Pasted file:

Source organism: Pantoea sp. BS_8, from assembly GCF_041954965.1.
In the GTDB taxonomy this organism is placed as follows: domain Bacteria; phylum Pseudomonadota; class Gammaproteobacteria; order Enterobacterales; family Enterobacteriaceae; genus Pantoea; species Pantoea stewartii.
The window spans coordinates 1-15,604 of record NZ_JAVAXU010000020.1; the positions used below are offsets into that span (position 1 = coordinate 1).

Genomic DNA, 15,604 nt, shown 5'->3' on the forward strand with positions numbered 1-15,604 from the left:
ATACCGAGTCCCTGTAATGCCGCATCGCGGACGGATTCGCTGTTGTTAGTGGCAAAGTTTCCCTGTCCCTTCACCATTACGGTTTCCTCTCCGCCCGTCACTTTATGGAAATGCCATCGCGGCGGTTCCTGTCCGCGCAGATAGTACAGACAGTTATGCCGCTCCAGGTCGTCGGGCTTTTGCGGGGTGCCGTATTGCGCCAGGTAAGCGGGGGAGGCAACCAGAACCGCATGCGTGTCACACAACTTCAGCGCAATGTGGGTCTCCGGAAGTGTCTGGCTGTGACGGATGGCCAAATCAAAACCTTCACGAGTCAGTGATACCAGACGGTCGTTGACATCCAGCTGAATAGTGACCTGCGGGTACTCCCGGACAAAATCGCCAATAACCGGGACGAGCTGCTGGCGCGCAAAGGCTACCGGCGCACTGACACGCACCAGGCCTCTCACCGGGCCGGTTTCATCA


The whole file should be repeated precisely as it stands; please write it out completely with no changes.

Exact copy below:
Source organism: Pantoea sp. BS_8, from assembly GCF_041954965.1.
In the GTDB taxonomy this organism is placed as follows: domain Bacteria; phylum Pseudomonadota; class Gammaproteobacteria; order Enterobacterales; family Enterobacteriaceae; genus Pantoea; species Pantoea stewartii.
The window spans coordinates 1-15,604 of record NZ_JAVAXU010000020.1; the positions used below are offsets into that span (position 1 = coordinate 1).

Genomic DNA, 15,604 nt, shown 5'->3' on the forward strand with positions numbered 1-15,604 from the left:
ATACCGAGTCCCTGTAATGCCGCATCGCGGACGGATTCGCTGTTGTTAGTGGCAAAGTTTCCCTGTCCCTTCACCATTACGGTTTCCTCTCCGCCCGTCACTTTATGGAAATGCCATCGCGGCGGTTCCTGTCCGCGCAGATAGTACAGACAGTTATGCCGCTCCAGGTCGTCGGGCTTTTGCGGGGTGCCGTATTGCGCCAGGTAAGCGGGGGAGGCAACCAGAACCGCATGCGTGTCACACAACTTCAGCGCAATGTGGGTCTCCGGAAGTGTCTGGCTGTGACGGATGGCCAAATCAAAACCTTCACGAGTCAGTGATACCAGACGGTCGTTGACATCCAGCTGAATAGTGACCTGCGGGTACTCCCGGACAAAATCGCCAATAACCGGGACGAGCTGCTGGCGCGCAAAGGCTACCGGCGCACTGACACGCACCAGGCCTCTCACCGGGCCGGTTTCATCA